While the holidays were long over for most of you reading this, I’m just now getting finished with the Christmas holiday celebrations. This morning, I finally got around to taking down my Christmas tree, and I’m finally ready to get back into the swing of things here in the blog.
What took me so long, you ask?
We were celebrating the twelve days of Christmas.
Growing up, I used to love to sing the song about the twelve days of Christmas, but, to be honest, I never really knew what that meant. Seeing that many stores publicize twelve days of Christmas sales that begin before Christmas, I’m guessing that I’m not the only one who didn’t understand!
So, what, exactly, are the twelve days of Christmas?
Basically, the twelve days of Christmas are the twelve days that begin with Christ’s birth on Christmas Day and end with the Epiphany, which celebrates the visit of the three wise men. If you count the days, though, you’ll notice that the twelve days can either include Christmas day, the 25th of December, or the Epiphany, the 6th of January, but not both. After a bit of research, it seems that different countries choose which one to include.
Here in Spain, I’d have to say that the 1st day of Christmas is December 25th, and the twelfth day of Christmas, then, is the 5th of January. It is very common for people to refer to the day after Christmas as “El segundo día de Navidad,” or the second day of Christmas. In fact, until this year, my husband always had the second day of Christmas off, and we’d go out to eat to celebrate. This year, though, they decided to give the fisherman Christmas Eve off instead.
On the 5th of January, or the twelfth day of Christmas, we celebrated the arrival of the three wise men. Here they are referred to as the “Reyes magos.” On the evening of January 5th, they arrived at our city and paraded down the main street throwing candy to all of the observers. This parade is known as the “cabalgata” or cavalcade.
The 6th of January is known as the Epiphany. Just as with Christmas and Christmas Eve, some families choose to give out presents on the night of the 5th, while others wait until the next day.
When I was a young girl, we celebrated Christmas in Madrid, Spain one year.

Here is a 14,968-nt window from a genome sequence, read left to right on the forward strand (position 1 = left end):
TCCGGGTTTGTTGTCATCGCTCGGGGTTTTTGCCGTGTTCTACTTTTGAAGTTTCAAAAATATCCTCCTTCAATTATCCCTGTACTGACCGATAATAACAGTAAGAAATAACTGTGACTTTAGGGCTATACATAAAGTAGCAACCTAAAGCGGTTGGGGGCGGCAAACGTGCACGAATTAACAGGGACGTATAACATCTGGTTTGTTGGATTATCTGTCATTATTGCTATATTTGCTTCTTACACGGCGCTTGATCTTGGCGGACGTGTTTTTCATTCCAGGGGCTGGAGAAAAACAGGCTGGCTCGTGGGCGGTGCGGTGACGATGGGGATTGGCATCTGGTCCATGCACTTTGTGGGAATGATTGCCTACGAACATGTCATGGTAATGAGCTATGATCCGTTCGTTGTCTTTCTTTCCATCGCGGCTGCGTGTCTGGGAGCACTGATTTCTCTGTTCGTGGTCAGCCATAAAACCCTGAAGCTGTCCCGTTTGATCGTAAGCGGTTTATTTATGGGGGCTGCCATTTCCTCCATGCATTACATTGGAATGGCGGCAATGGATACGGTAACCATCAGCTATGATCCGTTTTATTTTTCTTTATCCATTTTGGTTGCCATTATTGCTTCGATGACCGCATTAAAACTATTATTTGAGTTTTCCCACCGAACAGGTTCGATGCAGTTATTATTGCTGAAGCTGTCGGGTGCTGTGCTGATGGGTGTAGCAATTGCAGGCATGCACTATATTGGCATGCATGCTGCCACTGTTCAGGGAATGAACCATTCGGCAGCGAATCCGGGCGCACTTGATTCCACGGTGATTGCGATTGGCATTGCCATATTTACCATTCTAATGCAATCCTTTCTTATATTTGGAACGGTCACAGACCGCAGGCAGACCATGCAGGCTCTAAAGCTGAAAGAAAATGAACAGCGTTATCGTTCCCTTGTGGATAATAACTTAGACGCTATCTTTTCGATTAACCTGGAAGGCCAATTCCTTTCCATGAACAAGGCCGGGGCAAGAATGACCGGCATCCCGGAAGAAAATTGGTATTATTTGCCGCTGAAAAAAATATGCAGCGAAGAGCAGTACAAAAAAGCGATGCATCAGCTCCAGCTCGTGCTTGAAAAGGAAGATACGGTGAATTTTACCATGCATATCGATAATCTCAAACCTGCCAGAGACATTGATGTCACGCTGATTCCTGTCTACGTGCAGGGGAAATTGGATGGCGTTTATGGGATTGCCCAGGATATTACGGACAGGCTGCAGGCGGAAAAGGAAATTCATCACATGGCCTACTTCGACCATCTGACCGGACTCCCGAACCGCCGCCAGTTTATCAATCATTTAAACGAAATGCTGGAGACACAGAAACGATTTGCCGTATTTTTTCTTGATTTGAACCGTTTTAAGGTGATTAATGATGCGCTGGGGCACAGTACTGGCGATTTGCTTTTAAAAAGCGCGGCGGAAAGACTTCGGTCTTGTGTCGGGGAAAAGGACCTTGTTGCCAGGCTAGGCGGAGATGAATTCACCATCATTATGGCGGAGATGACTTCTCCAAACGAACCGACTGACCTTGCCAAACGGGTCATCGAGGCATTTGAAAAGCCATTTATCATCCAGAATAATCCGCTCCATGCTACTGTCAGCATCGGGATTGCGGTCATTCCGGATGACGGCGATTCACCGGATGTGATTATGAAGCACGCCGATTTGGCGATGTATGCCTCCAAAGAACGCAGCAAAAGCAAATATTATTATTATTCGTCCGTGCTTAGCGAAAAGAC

At the time, most of the people we knew did most of their gift giving for the “Reyes.” They didn’t really celebrate Christmas with Santa Claus or anything like that.
I remember being afraid of the three wise men for some reason. Perhaps it was the thought that they didn’t “know me” as well as Santa did, or the threat of possibly getting coal in my shoes.
Yes, I had to set out my shoes, rather than a stocking, for the three wise men to fill with presents. On the night of the 5th, we headed downtown to see the big parade, and during the night the wise men snuck in through our balcony and filled my shoes with presents.
I was a good girl and didn’t get any coal!
After speaking with people around here, though, it seems that the custom here was a bit different, and nobody I have talked to had the custom of setting out shoes like we did in Madrid.
Over the years, giving gifts at Christmas has gained popularity.
This is mainly due to the fact that the Epiphany ends the schools’ Christmas vacation time, meaning that any gifts given that day won’t get much play time during the holidays. So, most people I know do most of the gift giving on Christmas, and save one or two smaller gifts for “Reyes”.
As last year, we brought our son to the parade, and went to my in-laws’ house right afterwards. You see, their house is much closer to the parade, and the wise men conveniently leave gifts for both my son and his cousin while we are away trying to get a glimpse of them.
How is the Epiphany celebrated?
Some people prefer to have the wise men bring the gifts during the night like Santa Claus and his reindeer. They open their presents on the morning of the Epiphany.
Most people that day have one last holiday feast before the kids go back to school, celebrating the end of the holiday season.
The most common food served that day is the roscón de reyes, or three king’s cake!
In the US, a version of the king’s cake can be seen at Mardi Gras celebrations.
The roscón de reyes is a ring-shaped cake that has a little figurine hidden inside. Sometimes the cake is a solid, sweet bread; other times it is cut and filled with some sort of cream filling. Most of the cakes sold in supermarkets come with a paper crown and have a little figurine and a dry bean hidden inside. It is said that the person who finds the figurine in their slice should be crowned king. On the other hand, the not-so-lucky recipient of the bean is supposed to be stuck with the bill for the cake!!
I tried making the cake last year, but it turned out a bit too dense, so I didn’t share my recipe. If I find a recipe I love someday, I’ll let you know. In any case, perhaps you’d like to check out my last year’s post anyway, to see how I made the candied fruit and the chantilly cream filling!
So, that’s about it.
We went out to eat a wonderful arroz a la marinera on January 6th, and the restaurant surprised us with tiny kings cakes after our meal to celebrate the holiday.
For the rest of the day, my son played with his presents, and went to bed early in preparation for school the next day.
It’s never as much fun taking the Christmas decorations down as it was putting them up, but I’m ready to move on and start the new year.
I hope you had a wonderful holiday season as well, and wish you a very happy new year!